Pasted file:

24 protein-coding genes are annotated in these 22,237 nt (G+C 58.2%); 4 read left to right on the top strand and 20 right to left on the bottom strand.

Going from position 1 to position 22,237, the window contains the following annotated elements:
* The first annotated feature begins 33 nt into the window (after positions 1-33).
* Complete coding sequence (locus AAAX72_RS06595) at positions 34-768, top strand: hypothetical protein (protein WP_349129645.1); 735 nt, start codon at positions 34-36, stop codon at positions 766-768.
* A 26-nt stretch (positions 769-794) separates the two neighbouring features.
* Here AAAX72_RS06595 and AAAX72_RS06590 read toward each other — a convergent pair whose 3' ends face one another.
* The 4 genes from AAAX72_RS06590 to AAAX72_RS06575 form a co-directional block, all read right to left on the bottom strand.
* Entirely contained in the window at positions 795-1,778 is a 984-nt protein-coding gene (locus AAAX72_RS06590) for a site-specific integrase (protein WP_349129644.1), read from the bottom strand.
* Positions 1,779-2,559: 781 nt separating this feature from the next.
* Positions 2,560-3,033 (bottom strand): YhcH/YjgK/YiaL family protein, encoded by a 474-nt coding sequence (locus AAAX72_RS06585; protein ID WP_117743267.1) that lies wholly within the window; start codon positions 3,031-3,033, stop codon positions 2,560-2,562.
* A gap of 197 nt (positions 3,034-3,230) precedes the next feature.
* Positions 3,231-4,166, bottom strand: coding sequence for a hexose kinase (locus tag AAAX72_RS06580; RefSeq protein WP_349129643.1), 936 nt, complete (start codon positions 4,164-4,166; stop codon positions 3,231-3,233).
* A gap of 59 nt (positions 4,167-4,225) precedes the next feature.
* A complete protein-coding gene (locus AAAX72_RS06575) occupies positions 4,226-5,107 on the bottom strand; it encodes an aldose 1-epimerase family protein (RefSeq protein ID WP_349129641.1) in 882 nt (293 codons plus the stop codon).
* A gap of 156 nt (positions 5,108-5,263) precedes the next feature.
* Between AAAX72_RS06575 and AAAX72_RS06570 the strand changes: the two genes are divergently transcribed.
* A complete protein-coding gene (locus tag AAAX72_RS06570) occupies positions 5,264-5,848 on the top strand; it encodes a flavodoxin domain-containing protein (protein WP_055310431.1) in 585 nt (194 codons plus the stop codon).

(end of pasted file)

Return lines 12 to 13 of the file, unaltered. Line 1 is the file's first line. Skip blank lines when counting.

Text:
* Positions 3,231-4,166, bottom strand: coding sequence for a hexose kinase (locus tag AAAX72_RS06580; RefSeq protein WP_349129643.1), 936 nt, complete (start codon positions 4,164-4,166; stop codon positions 3,231-3,233).
* A gap of 59 nt (positions 4,167-4,225) precedes the next feature.